Just as it is controversial today, the right of nullification was what separated those that supported independence and those that supported loyalty to the crown.
In November of 1765, Parliament enacted the Stamp Act, a direct tax requiring many printed materials to be printed on paper produced in England. The fact that Parliament would take such actions affecting virtually every part of life in Colonial America enraged the colonists. Objecting to the notion that Parliament was supreme and could impose whatever binding legislation it wished upon the colonies, the colonies instead adopted the rigid stance that colonists could only be taxed by their local assemblies. This idea, they said, stretched all the way back to 1215 and the Magna Carta.
Like Constitutional originalists in our day, the colonists claimed that the Stamp Act was against the British Constitution, and therefore null and void upon the people. The Massachusetts legislature proclaimed that restricting taxation to local legislatures was “one of the main pillars of the British Constitution.” (Massachusetts Assembly, 1765)
To help build support for nullification among the people, a group called the “Loyal Nine,” led by Samuel Adams, gathered a group of supporters to burn an effigy of Andrew Oliver, the person charged with enforcement of the Stamp Act, which led to his removal from office.
These bold acts by a few dedicated individuals forced the everyday colonists to make a choice. Since obtaining material with the stamp was impossible, one could choose to go on living his life as if the act didn’t exist, or stop all business so as not to disobey the “law”.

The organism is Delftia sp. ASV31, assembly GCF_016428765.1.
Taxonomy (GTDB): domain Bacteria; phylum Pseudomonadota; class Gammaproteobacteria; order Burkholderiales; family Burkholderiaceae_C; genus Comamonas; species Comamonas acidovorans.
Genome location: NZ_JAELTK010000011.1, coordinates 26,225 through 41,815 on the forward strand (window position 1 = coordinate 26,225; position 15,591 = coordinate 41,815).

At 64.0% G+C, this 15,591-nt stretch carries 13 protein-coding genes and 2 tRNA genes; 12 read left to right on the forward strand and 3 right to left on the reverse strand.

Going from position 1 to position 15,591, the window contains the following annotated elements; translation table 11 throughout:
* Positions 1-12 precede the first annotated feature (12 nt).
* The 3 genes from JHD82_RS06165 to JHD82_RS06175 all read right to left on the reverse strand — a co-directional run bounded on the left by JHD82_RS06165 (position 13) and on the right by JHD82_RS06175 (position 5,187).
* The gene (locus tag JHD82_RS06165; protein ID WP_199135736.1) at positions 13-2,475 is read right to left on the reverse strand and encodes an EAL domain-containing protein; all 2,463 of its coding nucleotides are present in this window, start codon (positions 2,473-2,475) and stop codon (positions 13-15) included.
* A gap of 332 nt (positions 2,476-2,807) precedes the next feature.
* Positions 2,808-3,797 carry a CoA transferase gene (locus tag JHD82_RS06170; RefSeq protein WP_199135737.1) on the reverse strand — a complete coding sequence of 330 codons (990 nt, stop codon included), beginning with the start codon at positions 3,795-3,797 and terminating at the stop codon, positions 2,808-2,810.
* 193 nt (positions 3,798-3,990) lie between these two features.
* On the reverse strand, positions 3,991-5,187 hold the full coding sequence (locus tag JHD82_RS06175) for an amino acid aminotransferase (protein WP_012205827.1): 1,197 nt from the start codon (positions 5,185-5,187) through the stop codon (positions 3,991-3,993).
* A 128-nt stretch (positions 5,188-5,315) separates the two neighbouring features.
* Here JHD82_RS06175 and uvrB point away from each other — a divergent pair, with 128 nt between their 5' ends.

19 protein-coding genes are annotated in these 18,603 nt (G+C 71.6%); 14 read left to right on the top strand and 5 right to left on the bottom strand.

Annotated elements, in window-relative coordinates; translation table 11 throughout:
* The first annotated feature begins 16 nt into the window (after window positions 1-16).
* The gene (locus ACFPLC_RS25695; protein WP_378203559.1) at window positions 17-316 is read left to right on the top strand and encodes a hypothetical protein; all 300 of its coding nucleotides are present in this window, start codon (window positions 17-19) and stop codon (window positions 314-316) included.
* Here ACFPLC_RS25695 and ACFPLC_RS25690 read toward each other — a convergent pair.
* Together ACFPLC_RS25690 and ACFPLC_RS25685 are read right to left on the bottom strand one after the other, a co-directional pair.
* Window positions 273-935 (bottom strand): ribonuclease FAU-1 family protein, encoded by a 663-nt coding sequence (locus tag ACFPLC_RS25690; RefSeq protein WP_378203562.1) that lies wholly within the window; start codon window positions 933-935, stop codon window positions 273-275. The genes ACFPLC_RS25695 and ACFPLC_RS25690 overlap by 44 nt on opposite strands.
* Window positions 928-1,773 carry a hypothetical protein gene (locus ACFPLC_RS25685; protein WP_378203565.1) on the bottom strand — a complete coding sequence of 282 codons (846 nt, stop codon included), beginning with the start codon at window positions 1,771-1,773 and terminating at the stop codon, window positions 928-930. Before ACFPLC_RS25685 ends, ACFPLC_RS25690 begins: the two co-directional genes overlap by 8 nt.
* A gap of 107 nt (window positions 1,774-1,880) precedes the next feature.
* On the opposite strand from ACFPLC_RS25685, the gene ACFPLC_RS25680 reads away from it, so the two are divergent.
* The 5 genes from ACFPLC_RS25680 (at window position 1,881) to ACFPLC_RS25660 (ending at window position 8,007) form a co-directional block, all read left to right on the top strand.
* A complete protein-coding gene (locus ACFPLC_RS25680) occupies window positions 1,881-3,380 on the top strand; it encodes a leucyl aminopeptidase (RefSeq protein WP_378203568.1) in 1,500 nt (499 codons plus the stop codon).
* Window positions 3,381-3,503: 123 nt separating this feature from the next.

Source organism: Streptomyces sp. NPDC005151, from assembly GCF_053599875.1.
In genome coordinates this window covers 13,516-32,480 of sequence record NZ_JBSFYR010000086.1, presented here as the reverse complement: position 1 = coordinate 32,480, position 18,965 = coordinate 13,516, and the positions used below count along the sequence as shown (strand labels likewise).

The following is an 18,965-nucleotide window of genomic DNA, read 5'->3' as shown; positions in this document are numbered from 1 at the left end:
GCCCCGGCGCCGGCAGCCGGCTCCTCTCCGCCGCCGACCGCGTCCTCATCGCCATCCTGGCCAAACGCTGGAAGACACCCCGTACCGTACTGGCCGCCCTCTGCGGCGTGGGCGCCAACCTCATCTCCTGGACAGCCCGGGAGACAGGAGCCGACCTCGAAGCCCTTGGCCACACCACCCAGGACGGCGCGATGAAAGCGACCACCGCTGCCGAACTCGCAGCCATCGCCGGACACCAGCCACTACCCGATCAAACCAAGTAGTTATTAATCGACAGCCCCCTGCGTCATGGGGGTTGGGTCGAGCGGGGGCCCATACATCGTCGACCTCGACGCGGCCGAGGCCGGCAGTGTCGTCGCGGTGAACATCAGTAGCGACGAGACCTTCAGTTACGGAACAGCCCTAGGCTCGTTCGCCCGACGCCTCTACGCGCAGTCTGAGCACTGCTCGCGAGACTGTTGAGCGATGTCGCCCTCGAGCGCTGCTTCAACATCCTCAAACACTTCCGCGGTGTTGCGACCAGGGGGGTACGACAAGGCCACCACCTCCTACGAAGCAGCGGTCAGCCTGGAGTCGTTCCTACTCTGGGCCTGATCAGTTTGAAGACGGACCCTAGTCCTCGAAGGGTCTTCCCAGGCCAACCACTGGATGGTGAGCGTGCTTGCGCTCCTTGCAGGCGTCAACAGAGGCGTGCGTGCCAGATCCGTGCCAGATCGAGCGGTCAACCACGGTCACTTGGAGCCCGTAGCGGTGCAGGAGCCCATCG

Most, to the surprise of the British loyalists, chose to defy the illegal act of Parliament.
Today, people claim that Congress has virtually unlimited authority due to the commerce, general welfare, and supremacy clauses. During this time, loyalists claimed Parliament was supreme and could impose anything they wanted onto the colonies. These loyalists defended the idea that the colonists were represented because the merchants interested in colonial trade were represented as a class in the House of Commons. However, when the colonists proclaimed, “no taxation without representation,” they meant no taxes should be levied unless the legislator was accountable directly to the people being taxed. The loyalists tried to get the colonists to support reform and fought against the “anarchy” of nullification. Oppression could never be real because Parliament was subject to the “conscience of public opinion.” The Founders knew, though, that liberty was often destroyed at the hand of so called “public opinion.”
Massachusetts, Pennsylvania, and Virginia passed resolutions stating that only local assemblies that were directly accountable to the people could tax the people.
From burning private property to tar and feathering, the colonists took steps that many today would call “extreme,” but, in fact, were essential steps in enforcing the law, the Constitution, on a group of criminals masquerading as a legislative body that refused to obey the law they swore to uphold.
Inspired men like Samuel Adams understood the steps needed to restore liberty to the British subjects and used his influence, however small, to restore the liberty of the people. Remember, the “Sons of Liberty” started out as the “Loyal Nine.” If you feel like there are too few people willing to stand for liberty against would be tyrants, learn the lesson from the Founding Fathers, namely, to do what is right and help build support for the cause of freedom.
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Pick up “The Proper Role of Government” for more details on implementation of these timeless principles